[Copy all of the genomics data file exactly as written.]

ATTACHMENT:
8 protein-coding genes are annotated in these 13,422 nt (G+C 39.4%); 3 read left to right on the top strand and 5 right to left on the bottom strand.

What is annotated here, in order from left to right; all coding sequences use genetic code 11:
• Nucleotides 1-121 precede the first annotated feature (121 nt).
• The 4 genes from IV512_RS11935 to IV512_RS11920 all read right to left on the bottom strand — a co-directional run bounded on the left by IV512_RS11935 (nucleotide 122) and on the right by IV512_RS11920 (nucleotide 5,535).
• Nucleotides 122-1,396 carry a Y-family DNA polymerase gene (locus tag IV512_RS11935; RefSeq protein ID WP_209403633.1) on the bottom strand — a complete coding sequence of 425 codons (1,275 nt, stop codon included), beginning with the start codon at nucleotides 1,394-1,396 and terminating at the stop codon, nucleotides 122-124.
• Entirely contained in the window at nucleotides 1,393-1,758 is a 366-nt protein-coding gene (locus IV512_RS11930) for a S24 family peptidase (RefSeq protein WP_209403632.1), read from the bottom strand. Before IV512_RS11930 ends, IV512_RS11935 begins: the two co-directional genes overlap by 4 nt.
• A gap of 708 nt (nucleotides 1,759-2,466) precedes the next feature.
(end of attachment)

8 protein-coding genes are annotated in these 13,422 nt (G+C 39.4%); 3 read left to right on the top strand and 5 right to left on the bottom strand.

What is annotated here, in order from left to right; all coding sequences use genetic code 11:
• Nucleotides 1-121 precede the first annotated feature (121 nt).
• The 4 genes from IV512_RS11935 to IV512_RS11920 all read right to left on the bottom strand — a co-directional run bounded on the left by IV512_RS11935 (nucleotide 122) and on the right by IV512_RS11920 (nucleotide 5,535).
• Nucleotides 122-1,396 carry a Y-family DNA polymerase gene (locus tag IV512_RS11935; RefSeq protein ID WP_209403633.1) on the bottom strand — a complete coding sequence of 425 codons (1,275 nt, stop codon included), beginning with the start codon at nucleotides 1,394-1,396 and terminating at the stop codon, nucleotides 122-124.
• Entirely contained in the window at nucleotides 1,393-1,758 is a 366-nt protein-coding gene (locus IV512_RS11930) for a S24 family peptidase (RefSeq protein WP_209403632.1), read from the bottom strand. Before IV512_RS11930 ends, IV512_RS11935 begins: the two co-directional genes overlap by 4 nt.
• A gap of 708 nt (nucleotides 1,759-2,466) precedes the next feature.